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Impacts of environment-derived microbiota on vector competence of Aedes aegypti for Zika virus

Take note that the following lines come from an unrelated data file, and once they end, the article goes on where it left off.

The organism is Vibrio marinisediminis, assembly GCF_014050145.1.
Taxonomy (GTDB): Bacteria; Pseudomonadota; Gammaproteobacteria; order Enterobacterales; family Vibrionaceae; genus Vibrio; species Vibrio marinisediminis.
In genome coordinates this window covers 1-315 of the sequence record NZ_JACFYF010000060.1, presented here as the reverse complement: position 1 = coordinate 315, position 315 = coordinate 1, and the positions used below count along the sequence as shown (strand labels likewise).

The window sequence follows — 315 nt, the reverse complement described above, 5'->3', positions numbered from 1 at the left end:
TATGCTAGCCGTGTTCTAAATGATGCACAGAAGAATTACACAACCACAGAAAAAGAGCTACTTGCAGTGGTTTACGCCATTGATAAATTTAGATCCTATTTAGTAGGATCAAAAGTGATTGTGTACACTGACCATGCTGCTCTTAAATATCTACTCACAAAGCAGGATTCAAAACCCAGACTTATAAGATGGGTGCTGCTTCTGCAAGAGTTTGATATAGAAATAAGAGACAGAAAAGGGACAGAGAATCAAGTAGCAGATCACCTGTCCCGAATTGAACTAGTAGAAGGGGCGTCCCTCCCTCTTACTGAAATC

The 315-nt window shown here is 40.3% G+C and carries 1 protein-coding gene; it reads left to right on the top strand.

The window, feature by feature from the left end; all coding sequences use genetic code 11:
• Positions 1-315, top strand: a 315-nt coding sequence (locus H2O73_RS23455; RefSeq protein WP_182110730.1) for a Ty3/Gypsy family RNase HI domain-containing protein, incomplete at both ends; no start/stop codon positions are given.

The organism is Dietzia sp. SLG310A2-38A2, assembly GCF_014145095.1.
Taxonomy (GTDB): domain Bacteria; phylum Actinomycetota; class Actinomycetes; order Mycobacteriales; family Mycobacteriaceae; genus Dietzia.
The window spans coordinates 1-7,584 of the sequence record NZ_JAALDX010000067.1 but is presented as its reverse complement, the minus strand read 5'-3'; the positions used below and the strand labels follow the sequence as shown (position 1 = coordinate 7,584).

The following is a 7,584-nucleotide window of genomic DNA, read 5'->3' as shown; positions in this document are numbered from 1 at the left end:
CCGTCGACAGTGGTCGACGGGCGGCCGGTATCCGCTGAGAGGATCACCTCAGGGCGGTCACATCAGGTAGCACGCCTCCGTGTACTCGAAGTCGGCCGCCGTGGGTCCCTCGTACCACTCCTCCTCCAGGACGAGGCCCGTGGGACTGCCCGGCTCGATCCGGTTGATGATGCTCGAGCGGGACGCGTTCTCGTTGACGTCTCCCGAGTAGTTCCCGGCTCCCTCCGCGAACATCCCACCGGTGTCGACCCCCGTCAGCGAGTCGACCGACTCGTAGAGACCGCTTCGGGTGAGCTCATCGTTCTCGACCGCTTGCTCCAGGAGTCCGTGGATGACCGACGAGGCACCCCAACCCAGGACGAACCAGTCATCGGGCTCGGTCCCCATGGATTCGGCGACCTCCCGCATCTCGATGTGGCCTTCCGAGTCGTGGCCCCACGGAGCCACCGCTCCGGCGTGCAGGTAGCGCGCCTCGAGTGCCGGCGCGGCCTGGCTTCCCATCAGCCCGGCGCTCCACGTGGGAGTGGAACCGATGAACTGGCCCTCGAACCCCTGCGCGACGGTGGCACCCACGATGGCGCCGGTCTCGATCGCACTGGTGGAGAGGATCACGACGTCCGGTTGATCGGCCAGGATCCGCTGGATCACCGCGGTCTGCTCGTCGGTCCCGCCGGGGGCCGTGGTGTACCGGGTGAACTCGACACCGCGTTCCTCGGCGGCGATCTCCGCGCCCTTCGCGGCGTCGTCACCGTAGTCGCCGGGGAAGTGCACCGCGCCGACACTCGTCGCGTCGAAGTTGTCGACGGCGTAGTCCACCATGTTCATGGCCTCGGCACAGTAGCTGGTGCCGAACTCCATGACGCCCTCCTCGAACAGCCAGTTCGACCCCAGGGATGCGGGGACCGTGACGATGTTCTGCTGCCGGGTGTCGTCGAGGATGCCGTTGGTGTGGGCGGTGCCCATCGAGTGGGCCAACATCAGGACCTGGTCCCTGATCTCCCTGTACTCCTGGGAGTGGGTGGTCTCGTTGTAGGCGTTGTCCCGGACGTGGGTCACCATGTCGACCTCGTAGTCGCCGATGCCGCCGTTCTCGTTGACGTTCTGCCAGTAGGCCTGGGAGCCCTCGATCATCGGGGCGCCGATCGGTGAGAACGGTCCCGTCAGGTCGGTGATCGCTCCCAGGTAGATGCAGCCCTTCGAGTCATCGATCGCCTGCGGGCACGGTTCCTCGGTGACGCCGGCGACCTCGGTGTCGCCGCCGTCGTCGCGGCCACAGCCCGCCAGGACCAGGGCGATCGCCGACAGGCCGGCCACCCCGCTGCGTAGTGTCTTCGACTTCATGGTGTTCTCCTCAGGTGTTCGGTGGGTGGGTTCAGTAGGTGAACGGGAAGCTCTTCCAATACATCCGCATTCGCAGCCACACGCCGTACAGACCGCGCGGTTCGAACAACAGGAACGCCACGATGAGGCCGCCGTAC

Arthropod borne viral (Arboviral) disease accounts for 17% of the total infectious disease burden, afflicting over 100 million people annually. Global expansion of mosquito-borne arboviruses demands integrated approaches to vector control and public health surveillance. However, disparate outcomes in laboratory vector competence studies complicates risk assessment of mosquito species as vectors. While the contribution of mosquito and viral genetics has enjoyed much attention, the effects of mosquito microbiota on arboviral transmission potential are poorly understood. For Aedes aegypti, which is an effective vector for many arboviruses including Zika virus (ZIKV), the microbiota is primarily environmentally derived and dominantly resides in the gut. Chapter 1 reviews the current knowledge of Ae. aegypti vector competence for Zika virus as well as known effects that mosquito microbiota have on vector competence. Chapter 2 assesses the impact of microbes acquired from the larval habitat on Ae. aegypti development and ZIKV transmission. Adult female mosquitoes that emerged from microbially rich larval water derived from cemetery headstones were found to harbor more diverse microbiota and consistently lower ZIKV infection and transmission rates than their laboratory counterparts reared in laboratory tap water. However, microbial community compositions varied between experiments despite a consistent phenotype. Together, the results suggest that wild Ae. aegypti are likely less competent vectors than conventionally determined in the lab where larvae are typically reared in tap water, and that this effect is mediated by mosquito interactions with their microbiota. Chapter 3 investigates the reversibility of larval microbe-mediated refraction of ZIKV after developmental maturity. A higher dissemination rate was observed in Ae. aegypti depleted of gut microbes during pupation, and this was linked to reduced blood digestion efficiency. Results of this work suggest an immuno-metabolomic mechanism by which gut microbes confer resistance to ZIKV dissemination, by way of nonstructural midgut modifications. Overall, work presented in this dissertation emphasizes the importance of environmental microbes as a source of variation in infection susceptibility that demands consideration when conducting vector competence studies. It also highlights the complex interactions between mosquito, virus, and all the symbionts in between that play shape transmission out in nature.

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